On December 7, the Department of Defense announced that the United States had transferred six detainees from the Guantanamo Bay detention facility to Uruguay. TCP President Virginia Sloan welcomed the news, saying in a press release, “After several years of limited action, we are pleased that the Obama administration appears to be accelerating its efforts to end the detention of individuals long cleared for transfer from Guantanamo, and we trust this announcement is a harbinger of more transfers to come.”
Sloan applauded the government of Uruguay – and President Mujica in particular – for the willingness to provide a home for the six men. According to a report in The Washington Post, Mujica said that Uruguay would treat the prisoners as refugees.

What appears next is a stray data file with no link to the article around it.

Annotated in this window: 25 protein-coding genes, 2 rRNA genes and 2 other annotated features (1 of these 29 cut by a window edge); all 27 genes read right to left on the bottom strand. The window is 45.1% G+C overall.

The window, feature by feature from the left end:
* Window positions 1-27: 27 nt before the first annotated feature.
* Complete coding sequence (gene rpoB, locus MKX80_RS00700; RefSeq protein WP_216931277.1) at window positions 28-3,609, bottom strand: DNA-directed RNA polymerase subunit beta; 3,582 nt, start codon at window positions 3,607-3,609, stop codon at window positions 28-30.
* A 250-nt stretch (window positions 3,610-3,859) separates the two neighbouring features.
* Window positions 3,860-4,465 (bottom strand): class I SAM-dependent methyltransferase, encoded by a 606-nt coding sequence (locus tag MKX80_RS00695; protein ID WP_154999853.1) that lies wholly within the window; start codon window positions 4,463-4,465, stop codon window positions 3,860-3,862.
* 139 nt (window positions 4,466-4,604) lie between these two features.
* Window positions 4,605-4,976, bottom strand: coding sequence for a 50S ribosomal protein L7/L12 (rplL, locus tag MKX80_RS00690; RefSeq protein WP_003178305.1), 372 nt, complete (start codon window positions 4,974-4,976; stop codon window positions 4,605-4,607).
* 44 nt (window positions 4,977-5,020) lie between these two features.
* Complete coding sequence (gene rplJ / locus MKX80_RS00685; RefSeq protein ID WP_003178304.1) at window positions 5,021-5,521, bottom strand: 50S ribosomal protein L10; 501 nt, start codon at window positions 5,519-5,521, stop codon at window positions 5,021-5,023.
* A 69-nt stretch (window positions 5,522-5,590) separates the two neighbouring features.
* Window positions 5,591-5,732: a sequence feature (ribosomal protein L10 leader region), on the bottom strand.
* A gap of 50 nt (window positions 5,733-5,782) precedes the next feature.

The transfers lower the number of detainees at Guantanamo from 142 to 136, most of whom have been held without charges for more than decade, and nearly half of whom are already cleared by the U.S. government for transfer out of Guantanamo once a host country can be found. A legislative ban on transfers of detainees to the U.S. has complicated the process of identifying possible destinations for resettlement. Sloan called on Congress to lift the ban.
In April 2013, The Constitution Project Task Force on Detainee Treatment, an 11-member bipartisan blue-ribbon panel, released a 600-page report that included a series of unanimous conclusions and recommendations for reform, including a proposal for the closure of the Guantanamo Bay detention facility.